What this passage offers, for example, is a critique of the way even some educated British people continue to write Germany off as an unattractive lump of concrete and pine trees populated by unreconstructed Nazis. What detracts from this is that Donald’s narrator – i.e. Donald himself – feels consistently compelled to prove that these clichés exist by resorting to them.
Not, of course, that Donald means any malice by doing so. In fact, I can see two obvious reasons to keep referring to the old Mel Brooke and Bette Midler gags: firstly, if you think these clichés are going to be occurring to your reader, it’s best to bring them out into the open and fight them through humour; secondly, Donald is of course trying to prove his own point of the British being so blasé about their hackneyed view of Germany that they just can’t help themselves: “I felt bound to defend a proud British tradition of nation-bashing and playful xenophobia.”
In other words, it’s the old circular irony predicament with which German writers like Thomas Mann had so much trouble in the 1920s. Donald is ironising the supposedly ironic jingoism of his countrymen; but, once you get to two layers of irony, the danger is that they end up melding back together and leave you looking like you’re being serious.
Of course we know that Donald really, really isn’t being serious. Why else would he be writing a book about Germany with many very informed and very heartfelt passages if he didn’t actually like the place and actually want to turn it into a travel destination? It’s just that the anti-jingoistic jingoism is so insistent – especially in these imagined conversations with ‘Manny’ – that it seems to put most readers off.
This passage has two valuable insights for those of us looking at the history of Anglo-German writing and trying to conceive of its future. Firstly, whilst we Brits may be famed for our ironic sense of humour, it’s so easy to overegg the pudding: just a brief hint in the direction of Mel Brooke or Bette Midler might have worked as a way of showing how easily even the educated British mind can be bought to laugh at simplistic, outdated Germany gags; actually reproducing both quotations in full makes the narrative turgid and opens the writer to accusations of tastelessness.
Secondly, and following on from this: ‘Manny’ is right about the special relationship between Britain and Germany, but since so much as already been said about it – and since every British person has the image of John Cleese’s comedy goose-walk branded onto their mental retina anyway – mightn’t it just be better to really, seriously, just for once, actually not mention the war?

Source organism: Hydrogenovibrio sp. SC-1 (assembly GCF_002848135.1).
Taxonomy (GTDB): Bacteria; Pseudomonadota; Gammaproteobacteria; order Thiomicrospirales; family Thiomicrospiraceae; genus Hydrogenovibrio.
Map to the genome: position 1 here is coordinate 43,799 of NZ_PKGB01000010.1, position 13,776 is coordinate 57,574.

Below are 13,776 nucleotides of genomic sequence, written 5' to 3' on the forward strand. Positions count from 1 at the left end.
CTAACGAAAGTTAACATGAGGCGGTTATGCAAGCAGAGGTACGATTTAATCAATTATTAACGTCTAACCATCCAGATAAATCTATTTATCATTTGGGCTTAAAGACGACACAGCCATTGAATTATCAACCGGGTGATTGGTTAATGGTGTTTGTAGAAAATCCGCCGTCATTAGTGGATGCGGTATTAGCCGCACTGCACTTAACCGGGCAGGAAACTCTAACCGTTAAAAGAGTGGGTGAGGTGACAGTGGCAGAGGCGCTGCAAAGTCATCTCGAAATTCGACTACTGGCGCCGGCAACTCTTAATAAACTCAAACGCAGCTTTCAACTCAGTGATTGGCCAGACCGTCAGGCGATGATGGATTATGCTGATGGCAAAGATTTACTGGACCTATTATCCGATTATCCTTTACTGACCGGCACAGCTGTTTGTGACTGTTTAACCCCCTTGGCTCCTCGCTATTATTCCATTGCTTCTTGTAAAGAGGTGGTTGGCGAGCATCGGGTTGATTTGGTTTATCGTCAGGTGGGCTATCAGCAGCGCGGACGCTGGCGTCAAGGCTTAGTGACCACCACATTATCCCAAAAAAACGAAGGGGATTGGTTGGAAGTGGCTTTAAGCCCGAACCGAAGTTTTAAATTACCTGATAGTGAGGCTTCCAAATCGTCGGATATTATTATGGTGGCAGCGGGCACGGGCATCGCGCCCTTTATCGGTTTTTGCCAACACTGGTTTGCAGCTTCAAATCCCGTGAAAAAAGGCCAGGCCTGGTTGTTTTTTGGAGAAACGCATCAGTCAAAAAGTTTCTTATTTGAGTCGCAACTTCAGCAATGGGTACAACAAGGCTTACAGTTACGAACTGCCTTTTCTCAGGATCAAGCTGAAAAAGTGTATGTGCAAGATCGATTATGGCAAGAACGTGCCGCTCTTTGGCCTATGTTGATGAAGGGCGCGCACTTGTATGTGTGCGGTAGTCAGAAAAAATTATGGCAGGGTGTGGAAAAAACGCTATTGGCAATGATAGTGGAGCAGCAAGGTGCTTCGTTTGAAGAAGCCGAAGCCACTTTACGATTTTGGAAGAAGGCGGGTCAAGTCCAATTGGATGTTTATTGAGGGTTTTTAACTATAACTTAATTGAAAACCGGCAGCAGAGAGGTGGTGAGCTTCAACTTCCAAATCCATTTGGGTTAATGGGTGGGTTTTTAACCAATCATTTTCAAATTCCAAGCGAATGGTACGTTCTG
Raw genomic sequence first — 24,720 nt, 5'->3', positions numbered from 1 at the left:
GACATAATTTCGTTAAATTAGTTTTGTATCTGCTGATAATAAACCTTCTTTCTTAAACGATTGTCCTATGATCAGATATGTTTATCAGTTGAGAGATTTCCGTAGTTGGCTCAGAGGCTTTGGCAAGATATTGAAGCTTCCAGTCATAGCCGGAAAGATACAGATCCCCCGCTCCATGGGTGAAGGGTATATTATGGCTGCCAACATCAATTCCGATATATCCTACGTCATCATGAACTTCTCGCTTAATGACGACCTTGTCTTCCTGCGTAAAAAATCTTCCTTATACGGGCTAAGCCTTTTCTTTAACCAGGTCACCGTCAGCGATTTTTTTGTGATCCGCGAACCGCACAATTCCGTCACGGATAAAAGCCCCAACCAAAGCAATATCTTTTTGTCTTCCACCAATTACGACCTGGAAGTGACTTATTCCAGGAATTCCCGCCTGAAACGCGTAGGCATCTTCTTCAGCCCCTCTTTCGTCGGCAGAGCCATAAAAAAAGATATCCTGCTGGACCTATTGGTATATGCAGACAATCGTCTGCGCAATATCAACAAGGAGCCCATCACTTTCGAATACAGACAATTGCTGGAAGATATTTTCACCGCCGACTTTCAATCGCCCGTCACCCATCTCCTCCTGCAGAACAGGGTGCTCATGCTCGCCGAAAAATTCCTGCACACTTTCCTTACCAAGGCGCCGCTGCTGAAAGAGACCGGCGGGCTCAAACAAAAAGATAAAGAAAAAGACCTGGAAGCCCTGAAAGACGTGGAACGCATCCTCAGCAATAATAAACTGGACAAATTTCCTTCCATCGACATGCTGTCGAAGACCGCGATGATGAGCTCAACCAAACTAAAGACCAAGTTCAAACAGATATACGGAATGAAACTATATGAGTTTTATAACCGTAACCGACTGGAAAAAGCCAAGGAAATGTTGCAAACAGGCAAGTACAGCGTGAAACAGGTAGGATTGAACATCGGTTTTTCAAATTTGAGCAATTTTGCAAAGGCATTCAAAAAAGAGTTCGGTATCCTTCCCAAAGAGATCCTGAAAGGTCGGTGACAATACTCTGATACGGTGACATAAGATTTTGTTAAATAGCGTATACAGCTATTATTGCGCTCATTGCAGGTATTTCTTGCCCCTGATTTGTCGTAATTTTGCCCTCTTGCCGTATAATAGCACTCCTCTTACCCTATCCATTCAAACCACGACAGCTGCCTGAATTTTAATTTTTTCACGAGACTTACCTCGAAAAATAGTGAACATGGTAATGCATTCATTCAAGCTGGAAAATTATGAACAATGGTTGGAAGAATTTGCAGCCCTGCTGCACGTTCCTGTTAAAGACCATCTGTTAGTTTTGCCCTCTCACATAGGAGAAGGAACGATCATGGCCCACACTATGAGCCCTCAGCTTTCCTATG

Donald’s narrator clearly doesn’t think so, but perhaps Donald himself once did. The clue is in the acknowledgements: “To my agent, Patrick Walsh, for initially picking up the project and also convincing me that no one would ever buy a straight travel narrative on Germany.” Donald himself probably conceived of this book quite differently (and probably in a far more sensitive, nuanced way), but his agent didn’t think it would sell. This brings us back to the set of questions above about the English-speaking travel writing market and Germany – questions which, however, might well have been answered by books such as Peter Watson’s The German Genius and Simon Winder’s Germania – and also makes us reconsider who the narrator in the book really is: my bet is that the clumsily-(un)ironic jingoism of the narrator is more Donald’s agent and that Donald himself is in fact often to be found hiding behind ‘Manny’.
Springtime for Germany is in places like the above confusing, but stimulating reading: it is essentially trying to define where the current taboos are, where British irony about Germany still works and where it doesn’t – and makes the informed reader think about why certain jokes fall flat on their face whilst others don’t. There are also some great passages – the one about the Oktoberfest stands out – that show that when Donald lets the perceived need to tackle clichés take a back seat, he can succeed in making Germany an attractive travel destination – and making a good read out of it.